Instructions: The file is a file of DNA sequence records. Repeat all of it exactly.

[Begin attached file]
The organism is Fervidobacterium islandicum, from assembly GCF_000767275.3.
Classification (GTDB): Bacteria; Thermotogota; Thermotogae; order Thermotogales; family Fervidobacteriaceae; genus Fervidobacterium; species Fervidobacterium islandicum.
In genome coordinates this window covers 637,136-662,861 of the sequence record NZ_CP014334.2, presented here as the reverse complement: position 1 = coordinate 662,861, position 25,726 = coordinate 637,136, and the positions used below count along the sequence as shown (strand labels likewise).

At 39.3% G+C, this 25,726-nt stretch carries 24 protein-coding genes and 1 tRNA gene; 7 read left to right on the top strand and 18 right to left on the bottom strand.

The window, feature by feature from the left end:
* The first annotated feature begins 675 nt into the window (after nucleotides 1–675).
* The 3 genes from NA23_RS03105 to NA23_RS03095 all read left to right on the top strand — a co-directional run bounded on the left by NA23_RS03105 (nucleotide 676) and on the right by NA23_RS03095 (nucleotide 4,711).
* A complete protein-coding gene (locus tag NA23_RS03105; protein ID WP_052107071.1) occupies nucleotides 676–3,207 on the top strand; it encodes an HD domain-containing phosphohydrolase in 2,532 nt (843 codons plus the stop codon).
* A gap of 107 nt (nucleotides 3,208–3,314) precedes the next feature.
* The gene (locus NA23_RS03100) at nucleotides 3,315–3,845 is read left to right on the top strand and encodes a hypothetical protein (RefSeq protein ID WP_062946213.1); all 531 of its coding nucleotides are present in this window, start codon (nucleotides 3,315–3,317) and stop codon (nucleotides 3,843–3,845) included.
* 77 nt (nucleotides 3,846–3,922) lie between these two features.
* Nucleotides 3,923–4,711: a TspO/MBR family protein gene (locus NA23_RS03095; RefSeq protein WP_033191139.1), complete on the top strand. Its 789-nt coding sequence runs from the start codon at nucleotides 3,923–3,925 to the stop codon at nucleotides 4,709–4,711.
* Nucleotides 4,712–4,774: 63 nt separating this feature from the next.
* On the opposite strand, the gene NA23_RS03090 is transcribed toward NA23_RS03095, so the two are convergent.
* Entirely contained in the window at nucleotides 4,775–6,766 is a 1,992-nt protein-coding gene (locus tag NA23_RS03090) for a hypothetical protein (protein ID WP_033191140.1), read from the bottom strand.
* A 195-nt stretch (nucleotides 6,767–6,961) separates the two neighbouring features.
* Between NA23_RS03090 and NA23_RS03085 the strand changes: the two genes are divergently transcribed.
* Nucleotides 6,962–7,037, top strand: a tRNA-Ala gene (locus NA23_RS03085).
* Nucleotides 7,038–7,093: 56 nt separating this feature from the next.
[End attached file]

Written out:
The organism is Fervidobacterium islandicum, from assembly GCF_000767275.3.
Classification (GTDB): Bacteria; Thermotogota; Thermotogae; order Thermotogales; family Fervidobacteriaceae; genus Fervidobacterium; species Fervidobacterium islandicum.
In genome coordinates this window covers 637,136-662,861 of the sequence record NZ_CP014334.2, presented here as the reverse complement: position 1 = coordinate 662,861, position 25,726 = coordinate 637,136, and the positions used below count along the sequence as shown (strand labels likewise).

At 39.3% G+C, this 25,726-nt stretch carries 24 protein-coding genes and 1 tRNA gene; 7 read left to right on the top strand and 18 right to left on the bottom strand.

The window, feature by feature from the left end:
* The first annotated feature begins 675 nt into the window (after nucleotides 1–675).
* The 3 genes from NA23_RS03105 to NA23_RS03095 all read left to right on the top strand — a co-directional run bounded on the left by NA23_RS03105 (nucleotide 676) and on the right by NA23_RS03095 (nucleotide 4,711).
* A complete protein-coding gene (locus tag NA23_RS03105; protein ID WP_052107071.1) occupies nucleotides 676–3,207 on the top strand; it encodes an HD domain-containing phosphohydrolase in 2,532 nt (843 codons plus the stop codon).
* A gap of 107 nt (nucleotides 3,208–3,314) precedes the next feature.
* The gene (locus NA23_RS03100) at nucleotides 3,315–3,845 is read left to right on the top strand and encodes a hypothetical protein (RefSeq protein ID WP_062946213.1); all 531 of its coding nucleotides are present in this window, start codon (nucleotides 3,315–3,317) and stop codon (nucleotides 3,843–3,845) included.
* 77 nt (nucleotides 3,846–3,922) lie between these two features.
* Nucleotides 3,923–4,711: a TspO/MBR family protein gene (locus NA23_RS03095; RefSeq protein WP_033191139.1), complete on the top strand. Its 789-nt coding sequence runs from the start codon at nucleotides 3,923–3,925 to the stop codon at nucleotides 4,709–4,711.
* Nucleotides 4,712–4,774: 63 nt separating this feature from the next.
* On the opposite strand, the gene NA23_RS03090 is transcribed toward NA23_RS03095, so the two are convergent.
* Entirely contained in the window at nucleotides 4,775–6,766 is a 1,992-nt protein-coding gene (locus tag NA23_RS03090) for a hypothetical protein (protein ID WP_033191140.1), read from the bottom strand.
* A 195-nt stretch (nucleotides 6,767–6,961) separates the two neighbouring features.
* Between NA23_RS03090 and NA23_RS03085 the strand changes: the two genes are divergently transcribed.
* Nucleotides 6,962–7,037, top strand: a tRNA-Ala gene (locus NA23_RS03085).
* Nucleotides 7,038–7,093: 56 nt separating this feature from the next.